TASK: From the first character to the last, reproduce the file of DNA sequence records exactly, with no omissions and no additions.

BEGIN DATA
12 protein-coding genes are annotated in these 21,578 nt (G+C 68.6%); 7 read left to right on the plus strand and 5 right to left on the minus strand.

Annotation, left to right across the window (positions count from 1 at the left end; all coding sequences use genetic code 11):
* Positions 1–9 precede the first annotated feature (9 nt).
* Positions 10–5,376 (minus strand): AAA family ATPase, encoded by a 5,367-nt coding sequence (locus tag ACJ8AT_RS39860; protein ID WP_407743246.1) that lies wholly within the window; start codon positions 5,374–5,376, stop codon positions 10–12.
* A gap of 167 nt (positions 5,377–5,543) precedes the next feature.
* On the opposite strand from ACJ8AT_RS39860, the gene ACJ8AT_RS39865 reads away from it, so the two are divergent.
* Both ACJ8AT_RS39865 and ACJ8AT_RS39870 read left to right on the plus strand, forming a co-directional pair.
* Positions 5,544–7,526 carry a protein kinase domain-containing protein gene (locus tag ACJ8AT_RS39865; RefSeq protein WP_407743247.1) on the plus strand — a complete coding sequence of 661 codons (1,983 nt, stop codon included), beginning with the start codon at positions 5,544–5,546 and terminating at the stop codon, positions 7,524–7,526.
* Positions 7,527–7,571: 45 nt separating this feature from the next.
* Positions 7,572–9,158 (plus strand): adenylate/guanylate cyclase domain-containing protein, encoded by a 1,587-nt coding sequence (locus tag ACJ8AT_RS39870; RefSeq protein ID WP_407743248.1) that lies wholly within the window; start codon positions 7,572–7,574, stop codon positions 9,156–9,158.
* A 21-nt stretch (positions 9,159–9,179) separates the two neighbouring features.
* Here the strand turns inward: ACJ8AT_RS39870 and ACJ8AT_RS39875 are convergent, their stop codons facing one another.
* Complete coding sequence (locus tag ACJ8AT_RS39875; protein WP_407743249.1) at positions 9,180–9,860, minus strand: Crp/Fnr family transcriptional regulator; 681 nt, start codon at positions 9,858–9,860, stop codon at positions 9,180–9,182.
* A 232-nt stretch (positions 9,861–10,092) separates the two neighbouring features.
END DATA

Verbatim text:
12 protein-coding genes are annotated in these 21,578 nt (G+C 68.6%); 7 read left to right on the plus strand and 5 right to left on the minus strand.

Annotation, left to right across the window (positions count from 1 at the left end; all coding sequences use genetic code 11):
* Positions 1–9 precede the first annotated feature (9 nt).
* Positions 10–5,376 (minus strand): AAA family ATPase, encoded by a 5,367-nt coding sequence (locus tag ACJ8AT_RS39860; protein ID WP_407743246.1) that lies wholly within the window; start codon positions 5,374–5,376, stop codon positions 10–12.
* A gap of 167 nt (positions 5,377–5,543) precedes the next feature.
* On the opposite strand from ACJ8AT_RS39860, the gene ACJ8AT_RS39865 reads away from it, so the two are divergent.
* Both ACJ8AT_RS39865 and ACJ8AT_RS39870 read left to right on the plus strand, forming a co-directional pair.
* Positions 5,544–7,526 carry a protein kinase domain-containing protein gene (locus tag ACJ8AT_RS39865; RefSeq protein WP_407743247.1) on the plus strand — a complete coding sequence of 661 codons (1,983 nt, stop codon included), beginning with the start codon at positions 5,544–5,546 and terminating at the stop codon, positions 7,524–7,526.
* Positions 7,527–7,571: 45 nt separating this feature from the next.
* Positions 7,572–9,158 (plus strand): adenylate/guanylate cyclase domain-containing protein, encoded by a 1,587-nt coding sequence (locus tag ACJ8AT_RS39870; RefSeq protein ID WP_407743248.1) that lies wholly within the window; start codon positions 7,572–7,574, stop codon positions 9,156–9,158.
* A 21-nt stretch (positions 9,159–9,179) separates the two neighbouring features.
* Here the strand turns inward: ACJ8AT_RS39870 and ACJ8AT_RS39875 are convergent, their stop codons facing one another.
* Complete coding sequence (locus tag ACJ8AT_RS39875; protein WP_407743249.1) at positions 9,180–9,860, minus strand: Crp/Fnr family transcriptional regulator; 681 nt, start codon at positions 9,858–9,860, stop codon at positions 9,180–9,182.
* A 232-nt stretch (positions 9,861–10,092) separates the two neighbouring features.